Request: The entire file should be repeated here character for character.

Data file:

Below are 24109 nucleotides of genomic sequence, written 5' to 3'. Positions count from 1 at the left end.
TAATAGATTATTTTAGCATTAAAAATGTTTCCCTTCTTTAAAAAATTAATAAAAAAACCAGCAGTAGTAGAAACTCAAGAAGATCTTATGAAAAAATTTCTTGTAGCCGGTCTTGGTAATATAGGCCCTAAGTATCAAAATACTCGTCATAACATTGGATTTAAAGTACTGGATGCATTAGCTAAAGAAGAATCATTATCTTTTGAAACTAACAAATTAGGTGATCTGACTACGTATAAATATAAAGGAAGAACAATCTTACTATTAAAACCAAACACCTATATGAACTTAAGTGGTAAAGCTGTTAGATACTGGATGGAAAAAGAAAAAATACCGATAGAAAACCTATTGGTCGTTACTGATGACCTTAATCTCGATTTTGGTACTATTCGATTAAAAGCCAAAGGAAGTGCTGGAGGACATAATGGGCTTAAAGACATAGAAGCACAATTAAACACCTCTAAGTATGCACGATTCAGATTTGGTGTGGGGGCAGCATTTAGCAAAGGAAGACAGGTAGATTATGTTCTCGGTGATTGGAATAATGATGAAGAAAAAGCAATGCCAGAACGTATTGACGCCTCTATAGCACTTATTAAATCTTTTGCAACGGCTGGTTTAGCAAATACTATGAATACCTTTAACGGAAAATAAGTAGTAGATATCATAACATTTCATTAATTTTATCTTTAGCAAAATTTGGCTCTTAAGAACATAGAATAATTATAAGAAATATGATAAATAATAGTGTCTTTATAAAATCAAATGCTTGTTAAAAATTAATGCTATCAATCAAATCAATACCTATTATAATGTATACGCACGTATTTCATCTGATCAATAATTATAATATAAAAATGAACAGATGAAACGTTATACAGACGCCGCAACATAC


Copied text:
Below are 24109 nucleotides of genomic sequence, written 5' to 3'. Positions count from 1 at the left end.
TAATAGATTATTTTAGCATTAAAAATGTTTCCCTTCTTTAAAAAATTAATAAAAAAACCAGCAGTAGTAGAAACTCAAGAAGATCTTATGAAAAAATTTCTTGTAGCCGGTCTTGGTAATATAGGCCCTAAGTATCAAAATACTCGTCATAACATTGGATTTAAAGTACTGGATGCATTAGCTAAAGAAGAATCATTATCTTTTGAAACTAACAAATTAGGTGATCTGACTACGTATAAATATAAAGGAAGAACAATCTTACTATTAAAACCAAACACCTATATGAACTTAAGTGGTAAAGCTGTTAGATACTGGATGGAAAAAGAAAAAATACCGATAGAAAACCTATTGGTCGTTACTGATGACCTTAATCTCGATTTTGGTACTATTCGATTAAAAGCCAAAGGAAGTGCTGGAGGACATAATGGGCTTAAAGACATAGAAGCACAATTAAACACCTCTAAGTATGCACGATTCAGATTTGGTGTGGGGGCAGCATTTAGCAAAGGAAGACAGGTAGATTATGTTCTCGGTGATTGGAATAATGATGAAGAAAAAGCAATGCCAGAACGTATTGACGCCTCTATAGCACTTATTAAATCTTTTGCAACGGCTGGTTTAGCAAATACTATGAATACCTTTAACGGAAAATAAGTAGTAGATATCATAACATTTCATTAATTTTATCTTTAGCAAAATTTGGCTCTTAAGAACATAGAATAATTATAAGAAATATGATAAATAATAGTGTCTTTATAAAATCAAATGCTTGTTAAAAATTAATGCTATCAATCAAATCAATACCTATTATAATGTATACGCACGTATTTCATCTGATCAATAATTATAATATAAAAATGAACAGATGAAACGTTATACAGACGCCGCAACATAC